The Saw is the symbol for St. James the Less/the Younger (English form of Jacob; James means “the supplanter” in Hebrew) The saw represents the method of St James’s martyrdom in Russia.  It is believed that James was Matthew’s brother and probably a Zealot and was in opposition to his brother, a tax collector for Rome. He and Matthew were reconciled through Jesus. James preached in Syria and later in Russia. Because much of his life was not recorded and is unknown, he is considered the patron saint of the nameless.

Sword laid on the book Three coin purses Three scalloped shells

The sword laid on the book of the bible is the symbol for St. Paul (Latin meaning “little”) In Ephesians 6:17, Paul speaks of the Word of God as being the sword of the Spirit.  Paul was originally named Saul and was leader of the Pharisees; a Jewish sect that adhered strictly to the Laws of Moses.  He was present and approved of the martyrdom of the Christian deacon Stephen, who was martyred by having heavy stones thrown at him. While riding out to another persecution of Christians, Saul saw Christ who asked him, “Why are you persecuting Me?”  Paul was blinded (acts 9: 4-9)  Saul found Ananias, a Christian, who assisted in Saul’s baptism, and Saul was renamed, Paul. Paul became a major Christian missionary, preaching not only to the Jews, but also Gentiles (non Jews) He is the writer of numerous letters (Epistles) that eventually became part of the canon of the Books of the Holy Bible.  Paul suffered gladly both violence and ridicule for the love of Christ and the Gospel. About three years after the crucifixion of St Peter, St. Paul embraced his own martyrdom, reserved for a citizen of Rome, that of being beheaded.  His bones were found in a white marble sarcophagus hidden beneath the floor of the basilica of St Paul’s outside the walls in Rome.  In 2006 the bones were tested and confirmed the tradition that they were the Apostle Paul’s.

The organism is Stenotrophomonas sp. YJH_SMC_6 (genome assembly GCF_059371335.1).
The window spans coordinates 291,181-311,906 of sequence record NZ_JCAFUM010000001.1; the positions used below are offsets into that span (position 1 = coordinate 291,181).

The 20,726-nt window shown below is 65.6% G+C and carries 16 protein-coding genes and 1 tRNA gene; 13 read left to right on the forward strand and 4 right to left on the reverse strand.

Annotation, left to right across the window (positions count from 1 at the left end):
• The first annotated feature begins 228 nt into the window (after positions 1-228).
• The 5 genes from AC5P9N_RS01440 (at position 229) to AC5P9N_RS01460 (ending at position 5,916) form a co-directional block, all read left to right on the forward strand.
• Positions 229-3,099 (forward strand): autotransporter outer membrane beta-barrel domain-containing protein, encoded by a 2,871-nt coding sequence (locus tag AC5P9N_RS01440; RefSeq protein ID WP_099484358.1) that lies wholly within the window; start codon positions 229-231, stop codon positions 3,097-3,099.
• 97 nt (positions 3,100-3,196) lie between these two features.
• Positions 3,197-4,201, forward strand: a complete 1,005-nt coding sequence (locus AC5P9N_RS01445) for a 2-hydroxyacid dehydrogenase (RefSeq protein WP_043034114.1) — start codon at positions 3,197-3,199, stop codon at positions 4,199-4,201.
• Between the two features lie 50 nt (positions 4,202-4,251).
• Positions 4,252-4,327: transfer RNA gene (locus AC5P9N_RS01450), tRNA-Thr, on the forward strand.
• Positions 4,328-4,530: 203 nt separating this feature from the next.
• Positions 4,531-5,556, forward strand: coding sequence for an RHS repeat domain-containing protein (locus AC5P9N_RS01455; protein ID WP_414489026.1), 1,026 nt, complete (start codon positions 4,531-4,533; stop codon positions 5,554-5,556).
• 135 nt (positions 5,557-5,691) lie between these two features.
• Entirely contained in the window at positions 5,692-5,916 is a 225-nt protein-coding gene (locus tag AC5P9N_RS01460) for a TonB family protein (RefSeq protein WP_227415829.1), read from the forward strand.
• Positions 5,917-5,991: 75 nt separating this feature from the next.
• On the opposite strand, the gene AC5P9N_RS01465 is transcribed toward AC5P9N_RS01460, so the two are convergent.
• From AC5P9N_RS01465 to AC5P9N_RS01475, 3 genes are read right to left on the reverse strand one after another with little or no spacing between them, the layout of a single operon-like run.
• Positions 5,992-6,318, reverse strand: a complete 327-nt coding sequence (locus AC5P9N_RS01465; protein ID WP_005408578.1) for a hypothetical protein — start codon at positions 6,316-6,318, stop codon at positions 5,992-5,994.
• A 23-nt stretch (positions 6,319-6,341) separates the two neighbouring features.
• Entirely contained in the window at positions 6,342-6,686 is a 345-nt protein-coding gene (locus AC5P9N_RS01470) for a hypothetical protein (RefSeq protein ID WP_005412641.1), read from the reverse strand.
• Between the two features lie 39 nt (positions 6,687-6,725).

Three bags of money, the symbol for St Matthew/Levi (Hebrew “The Lord’s Gift”) Three purses of money symbolize his first profession (Matthew 9:9 & 10:3) He is believed to be the brother of James the younger (Matthew 10:3 Mark 2:14); As a tax collector in Galilee he was probably ambitious, greedy and corrupt. He would have been despised by other Jews because he worked for the Romans.  He left his profession at the invitation of Jesus to “Follow Me” (Luke 5: 27-28)   Matthew preached the good news in Asia Minor, Greece, Armenia. The Gospel of Matthew is attributed to his authorship. He is believed to have been martyred in Armenia. The method of his martyrdom remains unclear, with traditions having him burned, stoned or beheaded.

Three scalloped shells are the symbols of St James the Great (James is the English version of Jacob, which means supplanter) James was the brother of St John the Evangelist.  The Scalloped shells are a symbol of pilgrimage representing James’s missionary spirit. Some traditions have him preaching in Spain until his return to Palestine and martyrdom. In 44AD he was beheaded for his faith by King Herod Agrippa I. James was the first apostle to be martyred.  His bones were moved to a tomb at Compostela, Spain and enshrined at the Basilica that was built in his honor.